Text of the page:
A vicar has failed in his mission to stop Star Wars becoming the first film to be shown on a Sunday in a public cinema on the Isle of Lewis.
Star Wars: Episode VIII – The Last Jedi was shown at the An Lanntair arts centre in the town of Stornoway, Scotland today.
All 183 tickets for the movie were snapped up within days despite church protests, led by the Rev. David Fraser of the Free Church of Scotland, urging people to keep the Sabbath day holy.
The Rev David Fraser (pictured right) led a protest to keep the Sabbath day holy as Star Wars became the first movie to be show on the Isle of Lewis on a Sunday
Two sign-carrying protesters reminded cinema-goers to keep the Lord’s Day holy as they held a silent vigil at the entrance to An Lanntair, which holds the Isle of Lewis’s only public cinema.
It opened today on the last Sunday of the month and will be the first movie in a trial period that will run until March.
One of the protesters, the Rev. David Fraser, held a sign that said ‘repent and be converted that your sins may be blotted out.’
The 78-year-old said: ‘This is a serious breach of God’s law.
‘The Sabbath is to be kept holy – people are forgetting about higher things and going against the the Christian tradition of our island heritage and culture.
‘There should be freedom of choice within the limits of respect of the religion and culture here. We are making our convictions clear – we are not trying to block people going in, but making clear what we believe in and that they should be seeking their own salvation and God’s ways. Spending Sunday in a cinema is not God’s way.’
Another woman protester refused to comment but held a sign saying ‘remember the Sabbath day to keep it holy.’
David Green, the chairman of the board of An Lanntair, defended the decision to open and said no staff had been made to work on a Sunday.
The vicar was joined by another protester as the two sign-carrying protesters reminded held a silent vigil at the entrance to An Lanntair
He added that it had not deliberately booked Star Wars to guarantee a Sunday sell out – it was simply the film the distributors had made available within their showing cycle.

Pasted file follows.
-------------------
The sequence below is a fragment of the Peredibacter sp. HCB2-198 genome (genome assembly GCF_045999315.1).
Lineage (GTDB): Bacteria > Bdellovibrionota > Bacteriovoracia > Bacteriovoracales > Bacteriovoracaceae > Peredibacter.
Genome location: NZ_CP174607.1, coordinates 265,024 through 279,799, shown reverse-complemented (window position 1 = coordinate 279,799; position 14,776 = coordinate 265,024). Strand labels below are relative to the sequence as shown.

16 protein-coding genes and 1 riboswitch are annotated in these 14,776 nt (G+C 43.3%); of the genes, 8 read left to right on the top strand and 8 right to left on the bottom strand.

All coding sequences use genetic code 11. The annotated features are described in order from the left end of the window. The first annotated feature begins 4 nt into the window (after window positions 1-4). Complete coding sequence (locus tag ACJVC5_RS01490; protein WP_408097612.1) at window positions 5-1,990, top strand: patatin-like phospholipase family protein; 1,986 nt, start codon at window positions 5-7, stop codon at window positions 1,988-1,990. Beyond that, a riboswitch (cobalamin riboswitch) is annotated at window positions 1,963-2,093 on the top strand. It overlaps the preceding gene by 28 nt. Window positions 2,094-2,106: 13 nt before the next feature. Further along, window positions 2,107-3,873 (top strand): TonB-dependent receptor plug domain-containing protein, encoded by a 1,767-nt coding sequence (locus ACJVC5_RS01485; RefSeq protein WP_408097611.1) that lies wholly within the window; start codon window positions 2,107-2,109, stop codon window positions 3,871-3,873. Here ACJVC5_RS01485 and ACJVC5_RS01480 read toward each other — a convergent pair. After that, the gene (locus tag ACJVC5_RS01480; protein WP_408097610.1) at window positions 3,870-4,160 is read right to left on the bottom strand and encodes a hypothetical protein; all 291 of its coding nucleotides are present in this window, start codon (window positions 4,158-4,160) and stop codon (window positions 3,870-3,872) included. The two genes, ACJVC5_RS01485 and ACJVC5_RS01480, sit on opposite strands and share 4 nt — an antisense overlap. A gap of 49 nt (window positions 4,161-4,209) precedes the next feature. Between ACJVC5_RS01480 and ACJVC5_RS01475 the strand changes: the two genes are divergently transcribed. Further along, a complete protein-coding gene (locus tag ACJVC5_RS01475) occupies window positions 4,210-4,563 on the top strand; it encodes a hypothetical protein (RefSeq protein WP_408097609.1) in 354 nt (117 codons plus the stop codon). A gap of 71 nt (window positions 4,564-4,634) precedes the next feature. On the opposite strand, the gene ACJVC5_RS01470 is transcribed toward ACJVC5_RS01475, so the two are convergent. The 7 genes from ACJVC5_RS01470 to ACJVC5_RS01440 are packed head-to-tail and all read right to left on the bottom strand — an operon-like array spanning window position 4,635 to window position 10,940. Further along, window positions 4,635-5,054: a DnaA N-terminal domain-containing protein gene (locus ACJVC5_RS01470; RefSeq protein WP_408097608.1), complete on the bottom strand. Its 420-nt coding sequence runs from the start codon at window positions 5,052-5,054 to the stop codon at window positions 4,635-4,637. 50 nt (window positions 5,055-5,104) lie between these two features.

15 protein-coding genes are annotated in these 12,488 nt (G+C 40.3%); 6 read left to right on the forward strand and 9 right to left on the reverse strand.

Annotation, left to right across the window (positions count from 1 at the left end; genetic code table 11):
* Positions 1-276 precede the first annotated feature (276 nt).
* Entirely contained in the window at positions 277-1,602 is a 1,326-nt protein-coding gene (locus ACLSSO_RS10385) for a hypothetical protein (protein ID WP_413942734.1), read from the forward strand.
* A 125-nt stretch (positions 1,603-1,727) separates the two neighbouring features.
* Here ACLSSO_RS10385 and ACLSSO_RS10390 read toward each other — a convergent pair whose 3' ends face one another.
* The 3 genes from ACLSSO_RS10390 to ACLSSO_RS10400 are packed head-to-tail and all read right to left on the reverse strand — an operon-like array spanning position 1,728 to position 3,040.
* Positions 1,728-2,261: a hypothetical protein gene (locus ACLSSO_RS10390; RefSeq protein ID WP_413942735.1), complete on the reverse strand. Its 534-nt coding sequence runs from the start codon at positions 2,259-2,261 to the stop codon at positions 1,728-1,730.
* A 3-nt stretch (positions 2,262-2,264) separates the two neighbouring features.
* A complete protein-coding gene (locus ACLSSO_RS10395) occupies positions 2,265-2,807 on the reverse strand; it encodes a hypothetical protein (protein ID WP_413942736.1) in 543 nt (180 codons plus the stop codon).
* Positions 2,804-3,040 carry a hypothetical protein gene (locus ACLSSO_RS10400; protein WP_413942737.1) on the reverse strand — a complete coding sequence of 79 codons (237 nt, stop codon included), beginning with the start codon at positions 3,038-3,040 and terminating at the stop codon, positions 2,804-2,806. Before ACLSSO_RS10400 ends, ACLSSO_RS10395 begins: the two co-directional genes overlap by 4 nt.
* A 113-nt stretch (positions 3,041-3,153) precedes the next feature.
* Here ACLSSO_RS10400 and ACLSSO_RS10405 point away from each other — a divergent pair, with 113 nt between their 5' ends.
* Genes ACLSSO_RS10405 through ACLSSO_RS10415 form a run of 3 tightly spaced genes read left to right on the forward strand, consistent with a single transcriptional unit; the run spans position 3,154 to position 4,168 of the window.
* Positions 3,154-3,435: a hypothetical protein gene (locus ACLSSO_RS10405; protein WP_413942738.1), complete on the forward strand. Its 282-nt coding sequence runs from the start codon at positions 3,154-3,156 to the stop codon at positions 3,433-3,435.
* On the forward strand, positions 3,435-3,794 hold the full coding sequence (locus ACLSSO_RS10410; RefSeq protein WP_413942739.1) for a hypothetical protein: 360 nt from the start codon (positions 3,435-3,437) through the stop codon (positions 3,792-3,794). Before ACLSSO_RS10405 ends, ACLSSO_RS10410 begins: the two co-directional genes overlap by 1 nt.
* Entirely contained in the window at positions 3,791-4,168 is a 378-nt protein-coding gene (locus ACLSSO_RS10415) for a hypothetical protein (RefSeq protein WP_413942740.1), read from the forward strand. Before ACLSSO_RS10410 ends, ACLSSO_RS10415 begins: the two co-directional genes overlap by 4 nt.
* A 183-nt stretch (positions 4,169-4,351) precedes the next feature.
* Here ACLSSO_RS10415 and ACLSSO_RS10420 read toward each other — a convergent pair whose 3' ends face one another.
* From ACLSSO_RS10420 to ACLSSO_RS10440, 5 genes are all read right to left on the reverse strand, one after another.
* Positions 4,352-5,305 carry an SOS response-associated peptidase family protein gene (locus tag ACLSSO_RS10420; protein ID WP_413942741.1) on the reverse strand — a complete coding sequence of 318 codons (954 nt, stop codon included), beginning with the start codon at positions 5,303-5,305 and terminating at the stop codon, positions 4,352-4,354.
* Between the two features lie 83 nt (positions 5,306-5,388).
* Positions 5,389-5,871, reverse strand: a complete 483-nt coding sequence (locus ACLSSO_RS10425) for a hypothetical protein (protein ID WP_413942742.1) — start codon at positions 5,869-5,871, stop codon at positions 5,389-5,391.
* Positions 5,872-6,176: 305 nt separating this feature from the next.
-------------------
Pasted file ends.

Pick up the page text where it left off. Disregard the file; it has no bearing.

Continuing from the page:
Next month’s Sunday film, Coco, is already more than half sold out.
‘We have not set this up as a way to get lots of people in on a Sunday. I fully understand the Sabbath issue but I also understand it is not up to us to impose one view on another. We are committed to diversity,’ he said.
‘No group can impose on any other group what they can do and what they cannot do. We have been really careful to do this in the least disruptive or offensive way. It is about a quite afternoon for families. How we continue, and if we continue, with this will be decided at the end of the trial.
‘The only regret I have is that some members of staff have been put under pressure over this – some have family members who have objections for cultural or religious reasons. But no member of staff has been forced to work on a Sunday.’
Cinema goers welcomed the opening.
Therapist Hereward Proops, 37, was taking his two children, aged eight and three.
‘I think it’s fantastic. If people don’t want to go to church they should be allowed to go to the cinema. I think quite a lot of people to want this to happen,’ he said.
‘Nobody is going to stop people observing the Sabbath. I cannot understand why people cannot accept choice – live and let live, I say. Religion is important to the history and heritage of the island, but nobody is standing outside the churches saying you can’t come in – that would be disgraceful.’
The An Lanntair arts centre in the Isle of Lewis which showed the Star Wars movie on the Sabbath as part of a Sunday movie trial that will last until March